I recently re-read two books by authors with twisted senses of humor: The Wonderful Story of Henry Sugar and Six More by Roald Dahl and Breakfast of Champions by Kurt Vonnegut. As it happens, both books fit my size requirements and were on the shelf next to where I feed Dianthus at night. I've long thought that both men bring out humor in very odd ways. I see the series of unfortunate events as a natural descendant of Matilda and Charlie and the Chocolate Factory, except that, unlike Lemony Snicket (whose creator went to college with my sister-in-law or something like that), Roald Dahl isn't smug about the pathetic (and darkly humorous)predicaments his characters are in and most of the time the "good" child prevails in the end. And until recently, I thought that Vonnegut wrote Roald Dahl books for adults.
With this reading, however, I realized a very big difference. I'm unconvinced that most Vonnegut it funny or is supposed to be funny. Yes, the author emphasizes the absurd and yes, there are lots of penis jokes. But, as with my reading of Hocus Pocus late last year, I found reading Breakfast this time to be downright depressing. No matter how silly the drawings or absurd the context, unmitigated rampant racism, sexism, pollution and greed just aren't that funny. I imagine that both men took their writing very seriously and put effort into making it appear effortlessly thrown together, but the stories in Henry suggest Dahl had fun creating his stories and Breakfast implies that his stories depressed and only moderately amused Vonnegut.
As for the books themselves, I have always enjoyed Dahl's eclectic Henry Sugar collection, particularly the title story, The Hitchhiker and his autobiographical piece about British boarding school life which helped explain Harry Potter to me. Danny the Champion of the World is by far my favorite Dahl work, but Henry Sugar falls second (perhaps because they are the only Dahl books I've ever owned, perhaps because I prefer realism to fantasy sometimes).
The Mister and I agree that Vonnegut wrote some great books, some good books and some pieces of trash, but disagree exactly what falls on each list. The Mister rates Breakfast as one of the greats. I categorized it as merely good prior to this reading, and there it stays. This reading also made me wonder if I'd find those I consider great and funny to be either anymore, but I'm not going to read them soon to find out.
Anthony Bourdain reveals his strange sense of right and wrong more in the collected essays of Nasty Bits than he does in his other works I've read or seen (chef right, demanding customer wrong, unless the chef is a celebrity or into silly fusion or foams and the customer is a real person requesting real food served promptly and simply, in which case the customer is right). Bourdain is a man clinging to a bad boy image while finding himself a respectful and overall respectable grown-up. The essay collection has a bit too many repeated themes: restaurant work is hard work; trends are bad unless they are bringing more good food to more people; simple food can be great; good chefs are hard to find, but overall they work. I particularly like that he included follow up comments at the back of the book in which, more often than not, he admits he was wrong and arrogant when he wrote the original essay.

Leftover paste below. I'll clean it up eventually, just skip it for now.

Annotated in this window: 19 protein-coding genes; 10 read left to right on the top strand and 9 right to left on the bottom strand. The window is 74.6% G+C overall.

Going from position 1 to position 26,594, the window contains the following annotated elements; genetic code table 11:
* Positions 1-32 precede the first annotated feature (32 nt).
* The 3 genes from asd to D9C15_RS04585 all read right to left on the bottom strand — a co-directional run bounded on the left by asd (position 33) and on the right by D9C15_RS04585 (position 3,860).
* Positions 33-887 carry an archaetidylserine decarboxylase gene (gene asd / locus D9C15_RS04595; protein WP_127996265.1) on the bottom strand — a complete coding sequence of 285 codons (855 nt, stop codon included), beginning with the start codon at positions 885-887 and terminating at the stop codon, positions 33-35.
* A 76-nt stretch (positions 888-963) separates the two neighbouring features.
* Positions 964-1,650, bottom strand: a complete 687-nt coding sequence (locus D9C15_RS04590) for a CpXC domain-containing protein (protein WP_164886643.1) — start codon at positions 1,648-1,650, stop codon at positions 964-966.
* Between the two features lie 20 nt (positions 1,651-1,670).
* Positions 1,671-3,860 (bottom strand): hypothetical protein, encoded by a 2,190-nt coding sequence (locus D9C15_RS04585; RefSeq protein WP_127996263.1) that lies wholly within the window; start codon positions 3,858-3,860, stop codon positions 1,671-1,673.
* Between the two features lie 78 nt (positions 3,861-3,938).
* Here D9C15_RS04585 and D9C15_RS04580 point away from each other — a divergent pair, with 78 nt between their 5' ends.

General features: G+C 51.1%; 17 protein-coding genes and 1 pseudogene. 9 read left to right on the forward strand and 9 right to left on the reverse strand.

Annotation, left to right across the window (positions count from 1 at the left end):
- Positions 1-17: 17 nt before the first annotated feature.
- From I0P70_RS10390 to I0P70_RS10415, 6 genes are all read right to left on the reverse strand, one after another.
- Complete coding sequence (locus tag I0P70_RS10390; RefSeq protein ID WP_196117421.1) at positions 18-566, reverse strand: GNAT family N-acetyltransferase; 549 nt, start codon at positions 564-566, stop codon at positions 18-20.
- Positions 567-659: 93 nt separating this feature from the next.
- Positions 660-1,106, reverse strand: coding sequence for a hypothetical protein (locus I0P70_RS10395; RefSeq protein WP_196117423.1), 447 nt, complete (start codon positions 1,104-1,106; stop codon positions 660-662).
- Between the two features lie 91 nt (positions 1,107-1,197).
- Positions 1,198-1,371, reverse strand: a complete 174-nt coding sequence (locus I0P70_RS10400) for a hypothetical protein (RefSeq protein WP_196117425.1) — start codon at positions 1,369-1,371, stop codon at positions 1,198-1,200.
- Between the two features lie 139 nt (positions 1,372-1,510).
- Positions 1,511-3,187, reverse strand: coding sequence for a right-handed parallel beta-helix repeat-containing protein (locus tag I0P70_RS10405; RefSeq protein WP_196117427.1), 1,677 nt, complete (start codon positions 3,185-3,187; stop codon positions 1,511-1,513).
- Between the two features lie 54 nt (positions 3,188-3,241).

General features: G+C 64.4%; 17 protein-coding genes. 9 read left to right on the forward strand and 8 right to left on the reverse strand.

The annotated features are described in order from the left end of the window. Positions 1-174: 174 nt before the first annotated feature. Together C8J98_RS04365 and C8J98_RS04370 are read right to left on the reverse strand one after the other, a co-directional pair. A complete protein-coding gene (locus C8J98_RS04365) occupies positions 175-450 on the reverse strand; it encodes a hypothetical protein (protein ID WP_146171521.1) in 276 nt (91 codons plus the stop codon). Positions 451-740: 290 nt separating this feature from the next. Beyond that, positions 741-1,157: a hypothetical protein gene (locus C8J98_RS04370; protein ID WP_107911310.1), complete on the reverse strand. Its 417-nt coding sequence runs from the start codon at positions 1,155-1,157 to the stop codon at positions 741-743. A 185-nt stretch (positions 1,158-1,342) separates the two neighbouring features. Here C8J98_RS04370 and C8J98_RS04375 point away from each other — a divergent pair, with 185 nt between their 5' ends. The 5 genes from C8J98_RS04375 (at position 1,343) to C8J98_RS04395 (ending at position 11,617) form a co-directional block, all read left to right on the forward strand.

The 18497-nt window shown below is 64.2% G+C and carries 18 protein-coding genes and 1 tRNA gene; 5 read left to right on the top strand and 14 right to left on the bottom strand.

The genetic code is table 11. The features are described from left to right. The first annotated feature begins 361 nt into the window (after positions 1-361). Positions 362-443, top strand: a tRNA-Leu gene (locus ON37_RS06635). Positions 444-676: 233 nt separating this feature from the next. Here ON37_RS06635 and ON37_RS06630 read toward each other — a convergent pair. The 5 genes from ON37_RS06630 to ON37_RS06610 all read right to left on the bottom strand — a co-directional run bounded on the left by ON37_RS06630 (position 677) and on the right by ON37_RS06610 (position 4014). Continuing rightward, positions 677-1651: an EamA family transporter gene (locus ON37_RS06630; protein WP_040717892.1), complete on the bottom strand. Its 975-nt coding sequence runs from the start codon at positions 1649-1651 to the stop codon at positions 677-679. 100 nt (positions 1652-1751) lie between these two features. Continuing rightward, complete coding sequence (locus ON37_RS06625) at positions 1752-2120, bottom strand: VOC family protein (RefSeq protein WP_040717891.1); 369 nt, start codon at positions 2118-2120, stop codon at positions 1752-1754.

Finally, I should report upon A Valley in Italy by Lisa St. Aubin de Teran, who just has strange sense. Written before A Year in Provence or Under the Tuscan Sun, A Valley in Italy is about an Englishwoman moving to a small village in Umbria and trying to fix up the local dilapidated castle enough to be inhabited. Fortunately, unlike the other books named, Aubin de Treran doesn't ooze wealth, doesn't marvel about the slow pace of life and then bitch about work never getting done, and understands that, overall, her family, rather than the villagers, are the freaks of this scene. While I revel in authors who don't take themselves too seriously, I was surprised by how much Aubin de Teran's bohemian sensibilties bothered me. In my opinion, a woman in her thirties, living in her third country and in her third child-producing relationship, should not be encouraging her teenage daughter to go and model in Paris and then plan a giant wedding for a pair of seventeen year-olds. Then again, nobody is selling books about people with my life: (went to school, worked hard, went to college, worked, went to graduate school, met single smart man, married him, found jobs, had child with husband).